It was about 11:00pm or so and I was working on the computer when Teresa told me she was going to bed.  She asked me to keep an eye on the weather and wake her if it got really bad, because they said it might.

About 11:30 I heard the weather sirens go off, so naturally I peeked outside to see if I could see anything.  It wasn't doing a whole lot.  So I went back inside to wrap up what I was working on.  The sirens stopped for a few minutes, then started up again.  I could hear the wind picking up and I want to say I heard multiple sirens going off from different areas now.  So I shut the computer down, unplugged it and went downstairs to put my shoes on and look outside again.

When I reached the bottom of the steps, all of a sudden it got REALLY loud outside and the power went out.  It sounded like a thundering tidal wave was roaring towards the house, so I opened up the front door and the wind was ridiculous...and I heard the house badly getting pelted with all kinds of was loud.  I closed the door and yelled up to Teresa (she had already gotten up).  In the pitch dark, I ran back upstairs to get Zoe out of her crib...running into Teresa pretty good at the top of the steps (never saw her).  In the pitch dark, I couldn't find Zoe in her crib right away.  She was tucked into a corner, sleeping away.  That seemed like it took forever.  I finally grabbed her and ran down the stairs (not easy in the dark), trying to get to the basement steps where Teresa was waiting, using her cell phone as a flashlight.  The loud wind and pelting of the house had gotten much worse.  I didn't think I was going to be able to make it from our upstairs steps to the basement steps in time.  It literally sounded like there was a massive tornado outside and the windows were going to explode any second.  It was terrifying. The walls where rumbling and I could hear things shaking in the house.  And those of you who are familiar with our great room (which I had to run by to get to the basement) it is two stories tall with 10 yeah, I was afraid of tons of glass flying around at any second.

We all made it to the basement and went under the steps, which is also kind of under the I-beam that supports the floor above.  Pretty much the safest place in the house during a tornado I guess.

The whole event seemed to last three or four minutes, but it was probably only around a minute at the most.

After I got the all-clear from the e-lert (finally works for me now) and the Weather Channel on my phone about 30 minutes later, we went back upstairs.  The worst of the storm had passed.  Needless to say, I was very curious to take a look outside and see if anything was damaged.  We first noticed on our deck and on our siding that there was white stuff all over the place.  At first, we thought it was feathers from a bird, which seemed crazy...but then we recognized it was actually insulation from our attic.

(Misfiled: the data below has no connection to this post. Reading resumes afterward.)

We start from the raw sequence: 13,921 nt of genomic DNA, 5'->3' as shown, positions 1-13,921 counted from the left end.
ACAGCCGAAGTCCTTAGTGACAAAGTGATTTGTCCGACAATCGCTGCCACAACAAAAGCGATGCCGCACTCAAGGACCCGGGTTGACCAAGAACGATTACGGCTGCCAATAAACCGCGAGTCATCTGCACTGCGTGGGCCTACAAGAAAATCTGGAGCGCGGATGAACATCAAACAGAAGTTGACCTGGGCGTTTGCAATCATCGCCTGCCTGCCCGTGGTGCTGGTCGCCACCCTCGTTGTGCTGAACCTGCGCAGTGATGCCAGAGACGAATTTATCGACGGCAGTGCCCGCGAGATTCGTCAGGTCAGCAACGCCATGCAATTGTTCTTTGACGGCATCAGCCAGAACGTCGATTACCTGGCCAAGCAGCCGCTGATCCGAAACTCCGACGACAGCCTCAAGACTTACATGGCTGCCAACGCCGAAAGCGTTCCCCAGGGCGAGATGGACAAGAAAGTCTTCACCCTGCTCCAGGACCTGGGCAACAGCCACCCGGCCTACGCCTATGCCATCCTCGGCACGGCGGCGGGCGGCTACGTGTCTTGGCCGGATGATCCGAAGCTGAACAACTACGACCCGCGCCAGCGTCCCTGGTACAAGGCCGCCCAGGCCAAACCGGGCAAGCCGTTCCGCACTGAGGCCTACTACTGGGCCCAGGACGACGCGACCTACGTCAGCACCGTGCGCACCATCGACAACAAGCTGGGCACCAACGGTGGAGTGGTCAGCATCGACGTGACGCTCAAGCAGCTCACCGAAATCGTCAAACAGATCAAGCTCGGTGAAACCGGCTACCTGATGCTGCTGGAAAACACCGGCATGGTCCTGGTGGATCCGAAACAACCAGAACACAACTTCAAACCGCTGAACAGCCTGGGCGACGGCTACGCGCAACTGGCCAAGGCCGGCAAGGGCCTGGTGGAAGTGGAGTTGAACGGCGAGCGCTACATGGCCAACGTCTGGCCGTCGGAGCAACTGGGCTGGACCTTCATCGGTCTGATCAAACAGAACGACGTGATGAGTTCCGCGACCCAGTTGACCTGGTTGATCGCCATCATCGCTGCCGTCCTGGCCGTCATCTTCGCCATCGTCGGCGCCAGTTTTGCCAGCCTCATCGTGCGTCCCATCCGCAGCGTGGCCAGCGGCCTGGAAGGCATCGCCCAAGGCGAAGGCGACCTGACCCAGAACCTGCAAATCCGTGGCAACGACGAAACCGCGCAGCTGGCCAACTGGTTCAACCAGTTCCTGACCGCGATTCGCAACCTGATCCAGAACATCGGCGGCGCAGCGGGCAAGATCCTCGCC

Uh oh.

I took the Mag light outside to take a look around.  I shined the flashlight up to the roof and I could see that the storm had completely ripped off approx. a 4'x6' section of our roof and I could see right into the attic.  A lot of shingles were also ripped off of the roof.

After getting over the shock of that sight, I looked around some more...and I couldn't really see anything unless I shined the flashlight right on it.  It was wierd, every direction I shined the flashlight, I saw something else that was down/damaged/missing/destroyed.  Kind of shocking every time I moved the flashlight.

  • The roof of the shed that we had JUST FINISHED THE PREVIOUS DAY, had rows of shingles ripped off of both sides.  Ugh.
  • I found that two of our tall trees had essentially been cut in half.
  • Shingles were everywhere.
  • Insulation was looked like snow.
  • Branches were down everywhere.
  • Our paddle boat was lifted, carried and dumped 100ft. away...seats were cracked and in pieces.
  • Two vinyl windows we had propped up against the side of the house had been carried 50ft. and dropped in the driveway...shattered glass was all over the driveway.

The good news is that everything is covered, and after inspecting the damage, the claims adjuster (and roofers) said there wasn't any water damage to the drywall (bedroom ceiling) in the attic.  That would have been a mess if some drywall would have to be replaced.  So that was great.

Two big thumbs up to Atwood Construction, Erie Insurance and Taylor Roofing.  After making a few calls, they were here in a hurry to take care of things.  I was impressed.

Below are some photos of our house, and a couple houses around us.  One photo is of the neighbor's barn that was flattened, and another is of a hole in the stable wall of another neighbor's house caused by flying plywood.

And the photo of the piece of plywood with the felt paper on it...that was from our roof.  I found it 150 yards away, propped up against our neighbor's barbed wire fence.

Crazy stuff.